2012 has been quite volatile for the broad stock market and the European situation is further threatening investments. With the economic and political climates only becoming more tumultuous I have been concentrating on high yield opportunities to mitigate risk. We all know about the blue-chip dividend companies but there are attractive funds with high yields that are going ex-dividend every week. This strategy can work in one of two ways: either you buy before the ex-date to receive the dividend or buy after if the stock declines far below the after-tax amount of the dividend. Regardless of your short-term strategies, these funds can be attractive longer-term investments depending on your individual circumstances.
Buying the stock to receive the dividend is intuitive but many have contacted me requesting further details on the second strategy. Investopedia has a great example of how this works. To explain this, I will use AT&T (T) as an example. AT&T declared a $.44 dividend to shareholders of record on July 10, 2012. On the ex-dividend date the stock price should decline by the after-tax dividend amount, with an assumed tax rate of approximately 15% because many dividends qualify for a preferential tax rate. It is true that you can personally avoid immediate taxation by owning the security in an account with beneficial tax treatment but this serves as a benchmark.
As a result, an investor would expect the stock price to decline by $.37 = [$.44 * (1-.15)]. If AT&T declined by more than $.37 in the absence of negative news you might have an attractive opportunity. Executing this strategy can generate returns over short periods of times but should only be performed on companies that you would be comfortable owning.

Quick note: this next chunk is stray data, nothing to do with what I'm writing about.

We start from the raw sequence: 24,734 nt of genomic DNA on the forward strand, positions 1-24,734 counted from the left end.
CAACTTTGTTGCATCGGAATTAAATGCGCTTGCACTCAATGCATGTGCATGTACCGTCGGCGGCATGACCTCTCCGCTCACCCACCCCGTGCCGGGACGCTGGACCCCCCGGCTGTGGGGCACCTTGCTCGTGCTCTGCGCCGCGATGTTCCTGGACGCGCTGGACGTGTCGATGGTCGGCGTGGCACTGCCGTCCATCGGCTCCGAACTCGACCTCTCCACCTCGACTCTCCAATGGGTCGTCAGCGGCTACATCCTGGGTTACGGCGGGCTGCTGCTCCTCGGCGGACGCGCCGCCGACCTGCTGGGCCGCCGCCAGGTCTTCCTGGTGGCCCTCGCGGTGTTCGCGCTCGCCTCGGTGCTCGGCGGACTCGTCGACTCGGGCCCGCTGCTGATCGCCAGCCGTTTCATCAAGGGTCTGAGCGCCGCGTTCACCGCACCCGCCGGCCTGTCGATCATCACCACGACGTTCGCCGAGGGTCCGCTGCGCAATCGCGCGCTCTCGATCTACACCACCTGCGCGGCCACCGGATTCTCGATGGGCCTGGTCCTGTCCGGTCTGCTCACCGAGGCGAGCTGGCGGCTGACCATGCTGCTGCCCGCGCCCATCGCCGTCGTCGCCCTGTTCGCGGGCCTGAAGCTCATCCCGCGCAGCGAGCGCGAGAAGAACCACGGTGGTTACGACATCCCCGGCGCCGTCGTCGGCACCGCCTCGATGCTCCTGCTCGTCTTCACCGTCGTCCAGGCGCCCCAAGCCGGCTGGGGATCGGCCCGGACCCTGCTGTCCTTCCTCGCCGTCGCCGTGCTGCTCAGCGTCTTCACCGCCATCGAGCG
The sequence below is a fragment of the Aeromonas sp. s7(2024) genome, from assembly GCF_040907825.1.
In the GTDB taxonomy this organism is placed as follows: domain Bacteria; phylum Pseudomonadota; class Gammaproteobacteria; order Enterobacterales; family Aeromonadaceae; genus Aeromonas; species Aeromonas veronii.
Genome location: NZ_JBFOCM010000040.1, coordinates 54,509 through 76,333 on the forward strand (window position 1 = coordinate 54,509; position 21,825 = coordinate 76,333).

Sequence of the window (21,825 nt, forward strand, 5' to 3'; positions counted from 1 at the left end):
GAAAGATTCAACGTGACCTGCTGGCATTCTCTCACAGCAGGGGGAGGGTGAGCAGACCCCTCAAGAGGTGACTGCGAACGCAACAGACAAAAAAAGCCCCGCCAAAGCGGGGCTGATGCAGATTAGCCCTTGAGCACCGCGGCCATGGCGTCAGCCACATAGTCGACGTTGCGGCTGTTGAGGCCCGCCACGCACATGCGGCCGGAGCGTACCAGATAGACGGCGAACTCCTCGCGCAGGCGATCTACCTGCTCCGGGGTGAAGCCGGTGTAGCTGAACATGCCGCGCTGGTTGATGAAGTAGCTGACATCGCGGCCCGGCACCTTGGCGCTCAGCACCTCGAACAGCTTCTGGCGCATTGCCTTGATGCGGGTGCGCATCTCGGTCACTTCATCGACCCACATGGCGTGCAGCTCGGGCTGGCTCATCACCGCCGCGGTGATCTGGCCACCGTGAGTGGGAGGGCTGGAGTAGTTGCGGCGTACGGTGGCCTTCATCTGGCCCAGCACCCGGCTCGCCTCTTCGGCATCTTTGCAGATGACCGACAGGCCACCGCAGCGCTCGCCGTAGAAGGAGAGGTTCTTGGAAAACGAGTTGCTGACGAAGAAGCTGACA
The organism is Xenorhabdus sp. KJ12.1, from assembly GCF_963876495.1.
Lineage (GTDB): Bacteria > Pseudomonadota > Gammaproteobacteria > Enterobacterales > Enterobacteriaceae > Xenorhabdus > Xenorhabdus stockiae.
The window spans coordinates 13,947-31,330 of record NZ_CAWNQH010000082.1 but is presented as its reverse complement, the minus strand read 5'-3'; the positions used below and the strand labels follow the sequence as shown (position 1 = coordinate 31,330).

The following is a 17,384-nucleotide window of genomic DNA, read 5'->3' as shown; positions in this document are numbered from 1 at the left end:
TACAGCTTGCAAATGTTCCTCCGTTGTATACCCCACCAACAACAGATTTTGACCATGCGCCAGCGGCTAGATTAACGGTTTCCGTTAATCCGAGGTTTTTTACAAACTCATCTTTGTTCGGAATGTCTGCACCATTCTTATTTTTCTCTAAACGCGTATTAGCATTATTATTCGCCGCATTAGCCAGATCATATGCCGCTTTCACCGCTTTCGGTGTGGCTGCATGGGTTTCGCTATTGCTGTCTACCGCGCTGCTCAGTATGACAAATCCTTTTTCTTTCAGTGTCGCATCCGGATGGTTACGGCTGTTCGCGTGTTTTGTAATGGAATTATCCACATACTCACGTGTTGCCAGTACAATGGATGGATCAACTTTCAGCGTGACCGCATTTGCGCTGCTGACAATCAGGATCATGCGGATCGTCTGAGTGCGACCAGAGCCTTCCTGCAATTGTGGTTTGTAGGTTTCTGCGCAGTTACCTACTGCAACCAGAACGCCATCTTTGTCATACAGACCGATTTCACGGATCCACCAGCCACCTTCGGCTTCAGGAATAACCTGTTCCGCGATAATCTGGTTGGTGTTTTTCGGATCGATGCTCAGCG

To focus on these opportunities I ran a screen with a focus on relative safety for the investments. I began with a specification of a dividend yield greater than four percent and an ex-dividend date within the next week. To provide some layer of safety I narrowed down the environment by looking at companies with market capitalizations greater than $1B, P/Es between zero and 20, and institutional holding percentage in excess of fifteen percent (except ADRs). The overall objective is to concentrate on liquid companies that are affordably priced While not a precise requirement, I prefer companies that have underperformed the S&P 500 year-to-date as it indicates reduced downside relative to peers. With the impending European crisis I now pay additional attention to a company's geographical dependency and will avoid companies with significant European exposure. This is summarized below:
- Dividend Yield ≥ 4.0%
- Ex-Dividend Date = Next Week
- Market Capitalization ≥ $1B
- P/E Ratio: 0-20
- Institutional Ownership ≥ 15%
- Ideally Modest S&P 500 Underperformance
- Minimal European Exposure
After applying this screen I arrived at the equities discussed below. Although I envision these as short-term trading ideas, you still need to be exercise caution. The information presented below should simply be a starting point for further research in consultation with your professional financial advisor before you make any investment decisions. My goal is to present new companies to you and provide a brief overview of their recent developments and this should not be considered a substitute for your own due diligence.